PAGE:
Probably at some stage but you would be surprised how quickly these things dry. If they don’t, you can opt for either the ‘shout-about-the-wet-patch’ or ‘politely-ignore-the-wet-patch’ option to deal with the situation. You’ll almost certainly find that the people around you follow your lead.

You could use the Weesmith’s Rule to help you avoid splash-cidents. This complicated calculation takes in slope angle and wind direction to help you avoid dampness but can be difficult to find time for if you are really desperate to go.

What is Weesmith’s Rule?

Degree of splash = (angle of downhill slope / orientation of buttock + wind direction) x wind strength

Do She Wees work?

Not for me! But some people swear by them. I guess it’s just a case of anatomy and precision!

What if I can’t squat to wee?

My research suggests that our ability to squat behind a bush diminishes with age. Even more worrying, our ability to get up again after squatting also diminishes. Taking your rucksack off before you squat can help with this, as can selecting a location with ‘disabled toilet’ features such as a rock or handy branch, or carefully positioning your walking pole.

Just a warning here, gorse bushes offer dense visibility cover but are really terrible at helping you out of the stuck-squat position.

If you definitely can’t squat please don’t despair. The standing-bum-out wee can be just as effective (although more volatile on a windy day). To adopt this position you need to pull your clothing down, slightly bend your knees, and stick your backside out in an about-to-twerk type orientation. You can use a walking pole to support you with this. Grasping your undies etc with one hand, and pulling them forwards. will keep them out of the way of any wayward streaming (most of the time).

I was incidentally once asked to demonstrate this position to a group of ladies. It remains one of my favourite teaching moments ever!

Having a poo outside

‘I’ve just had my first wild poo’, is a triumphant shout we Blondes have heard far more times than you would imagine. Nobody forgets their first time.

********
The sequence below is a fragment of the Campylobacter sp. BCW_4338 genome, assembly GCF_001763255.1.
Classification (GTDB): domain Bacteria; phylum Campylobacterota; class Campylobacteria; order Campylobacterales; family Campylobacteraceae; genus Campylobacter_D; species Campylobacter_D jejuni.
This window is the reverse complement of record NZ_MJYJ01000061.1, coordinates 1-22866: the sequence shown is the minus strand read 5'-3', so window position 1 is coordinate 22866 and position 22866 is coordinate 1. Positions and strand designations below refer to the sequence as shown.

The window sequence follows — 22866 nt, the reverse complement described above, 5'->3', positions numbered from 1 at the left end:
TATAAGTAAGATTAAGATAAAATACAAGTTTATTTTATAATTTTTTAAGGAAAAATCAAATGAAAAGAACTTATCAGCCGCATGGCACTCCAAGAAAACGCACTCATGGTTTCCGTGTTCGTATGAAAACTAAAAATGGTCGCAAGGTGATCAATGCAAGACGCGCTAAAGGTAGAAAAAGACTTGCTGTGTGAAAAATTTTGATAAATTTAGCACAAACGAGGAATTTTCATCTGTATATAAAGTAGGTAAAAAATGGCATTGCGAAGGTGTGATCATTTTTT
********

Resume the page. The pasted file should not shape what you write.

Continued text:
I’d like to say that this necessary occupation becomes fun over time. But it doesn’t. Your own poo, removed from the sanctity of the toilet bowl, can come as a bit of a shock. It’s generally more capacious, less formed, and more substantial than you might have been expecting.

Which can leave you with the ‘How on earth am I going to hide that?’ question. The answer is all down to our old friend, planning.

Poo trowels are on most expedition kit lists, and digging a decent sized hole (usually as deep as you can) before you go is a really good poo-hiding solution but trowels (especially plastic ones) sometimes aren’t up to the job or terrain. There are other solutions.

From an environmental perspective the best way to deal with an outdoor poo is to scoop it up in a bag like a dog poo, and take it home with you (or deposit it in a dog poo bin). I’ve only bagged up my own poo once, it wasn’t a pleasant experience but it did solve a problem in a busy outdoor location.

Leaving your poo behind a bush, rock, or sheep is just the same as leaving it on an open area of grass, other people go behind bushes, walls and sheep too. There are other ways to hide your poo until it biodegrades but don’t imagine that it does this quickly or without leaving nasty traces. The Centre for Outdoor Ethics has some great advice on disposing of human waste and what happens if we don’t do it properly.

Never bury or try to hide used toilet paper. You should always take used toilet paper should always be taken home or to the nearest loo.

If this all sounds unpleasant. It is! That’s why PPP (Prior Poo Planning) is so important!

Changing a tampon or pad outside

Once you’ve mastered the outdoor poo, dealing with your period outside is a doddle. Most of the above applies but, just like toilet paper, it’s not okay to bury your used tampons or pads. It’s also not okay to leave them behind a bush, rock or sheep (because they will still be there in a year’s time – the sheep probably won’t).

Once again success in the leave-no-trace approach comes down to prior planning so you could replace your PPP with PPPP (Prior Poo and Period Planning).

Don’t risk a wild fire

Although new tampons make great fire lighters, used ones don’t. Burning use loo roll, tampons and sanitary pads is another effective way of getting rid of them but camp fires cause other environmental issues and are definitely not suitable for wild camping locations or walks.


Let’s work together to keep our outdoors beautiful

So there we have it. There’s plenty more to say, and we all have an outdoor toilet story or three to tell but this is already a long manual to be reading as you attempt a squat behind that bush, rock or sheep.

The UK outdoors is set to be a busy place this summer (which is excellent news), and we’re all going to need the toilet at some point (in my case it seems to be all points). Nobody should be put off getting outside because of worries about needing the loo. If we all do our very best to do the right thing, our beautiful outdoor spaces will remain exactly that.

LEAVE NO TRACE (but if you have to leave a trace, bury it deep).


PS This is a message that really needs to get out there. If you agree with me, please feel free to share this post.


How to wee outdoors – a little bit of wee-cycling

Don’t Pee in My Pool